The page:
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St. Paul, Minn. — Minnesota has lost more than 54,000 jobs since the recession began last March. Manufacturing accounts for nearly two thirds of them. Companies have laid off workers by the hundreds and by the handful.
The customers of Metal Treaters in St. Paul represent a broad cross section of the manufacturing industry. The company processes parts for everything from snowmobiles to foosball tables. The company's heat treatments fine tune the parts' strength and flexibility.
Metallurgist Ed Barcikowski grabs a purplish piece of metal that looks like a Popsicle stick glued to a bolt. It's the driver for a nailing gun. He holds the threaded end in the center space of a copper coil.
"And as that high-frequency current passes through that coil, it heats the metal part. See it starting to turn blue now? You'll see it actually starting to turn red. We allow that to cool in the air, and that will soften those threads to where they can take that repeated pounding and not break in service," Barcikowski says.
Metal Treaters' president, Dale Roberts, says sales are down 10 to 20 percent from a year and a half ago. He's using fewer temp workers, left jobs unfilled, and laid off one or two.
"And that was the first time in 30 years. It's very difficult. We've tried to avoid it. But there comes a time when you really have to look at survival," says Roberts.
He expects business to pick up, but others are more gloomy. Survival has been harder for many firms in Minnesota's manufacturing industry. The sector includes giants like 3M and Medtronic, but more than half the manufacturing firms in the state employ fewer than 10 people. Layoffs big and small add up to a torrent. Minnesota has lost 38,000 manufacturing sector jobs since 2000. That’s 80 percent of the new jobs gained during the 1990s.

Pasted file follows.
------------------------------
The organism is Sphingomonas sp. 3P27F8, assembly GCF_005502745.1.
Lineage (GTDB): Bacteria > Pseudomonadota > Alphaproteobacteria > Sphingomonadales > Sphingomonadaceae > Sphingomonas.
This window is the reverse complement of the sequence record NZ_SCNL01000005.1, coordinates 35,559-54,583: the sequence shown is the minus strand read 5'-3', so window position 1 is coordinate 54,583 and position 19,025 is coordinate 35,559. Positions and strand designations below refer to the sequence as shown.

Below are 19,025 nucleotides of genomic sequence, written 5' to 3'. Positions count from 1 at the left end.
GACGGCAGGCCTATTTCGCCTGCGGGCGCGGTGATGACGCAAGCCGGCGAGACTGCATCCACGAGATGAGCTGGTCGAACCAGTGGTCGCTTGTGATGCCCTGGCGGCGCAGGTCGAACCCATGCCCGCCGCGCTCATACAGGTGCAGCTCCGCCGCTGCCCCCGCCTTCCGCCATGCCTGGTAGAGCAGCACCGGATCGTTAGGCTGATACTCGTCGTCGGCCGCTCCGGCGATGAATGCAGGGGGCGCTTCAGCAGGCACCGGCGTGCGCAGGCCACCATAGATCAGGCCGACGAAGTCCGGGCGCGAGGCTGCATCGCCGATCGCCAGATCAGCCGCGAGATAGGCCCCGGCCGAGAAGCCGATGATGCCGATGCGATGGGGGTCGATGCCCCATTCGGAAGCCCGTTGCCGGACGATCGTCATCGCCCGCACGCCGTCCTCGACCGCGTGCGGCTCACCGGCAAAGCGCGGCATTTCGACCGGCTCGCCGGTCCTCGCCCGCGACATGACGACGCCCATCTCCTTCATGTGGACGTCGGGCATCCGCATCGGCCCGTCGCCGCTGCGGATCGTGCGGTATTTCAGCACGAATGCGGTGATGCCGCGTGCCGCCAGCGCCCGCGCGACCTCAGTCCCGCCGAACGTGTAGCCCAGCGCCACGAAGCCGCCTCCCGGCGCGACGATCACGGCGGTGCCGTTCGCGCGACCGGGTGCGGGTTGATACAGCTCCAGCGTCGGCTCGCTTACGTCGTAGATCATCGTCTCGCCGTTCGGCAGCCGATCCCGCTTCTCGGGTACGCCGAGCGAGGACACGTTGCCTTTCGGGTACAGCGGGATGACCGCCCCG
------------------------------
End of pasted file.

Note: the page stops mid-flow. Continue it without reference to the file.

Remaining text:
"This is the largest number of jobs lost in manufacturing during any recession in Minnesota," says Jay Mousa, research director for the Minnesota Department of Economic Security, which tracks employment in the state. He says Minnesota's manufacturing industry had strength in areas that grew during the 1990s, such as communications equipment, electronic and measuring devices.
"Most of the manufacturing gains the state made during the '90s, will disappear by the end of this year. During the '90s we added more than 46,000 jobs. By the end of 2002, we probably [will] have lost almost all that gain," says Mousa.
Only about 8,000 of those new jobs remain. Only food and chemicals firms added jobs in Minnesota over the past 2 years, and the gains were small. Every other category of manufacturing lost jobs. Industrial machinery and equipment firms shed the most.
Mousa says the most important reason for the job losses is a decline in business investment. "Businesses are simply --because of the recession and its aftermath -- have not spent on capital goods, and machinery and equipment," Mousa says. Manufacturing is more important to Minnesota's economy than to the national economy, Mousa says, because it represents a bigger portion of all jobs. In 2000 manufacturing accounted for more than 16 percent of all Minnesota jobs, compared to 14 percent nationally.
Tom Stinson, Minnesota's state economist, says manufacturing jobs tend to be higher-paying, and bring income into the state.
"In 1990 we ranked 16th in per-capita personal income among the 50 states. By 2001 we ranked 8th. We passed eight states. One of the reasons why we were able to perform that well because of our strength in manufacturing employment with those high paying jobs," says Stinson.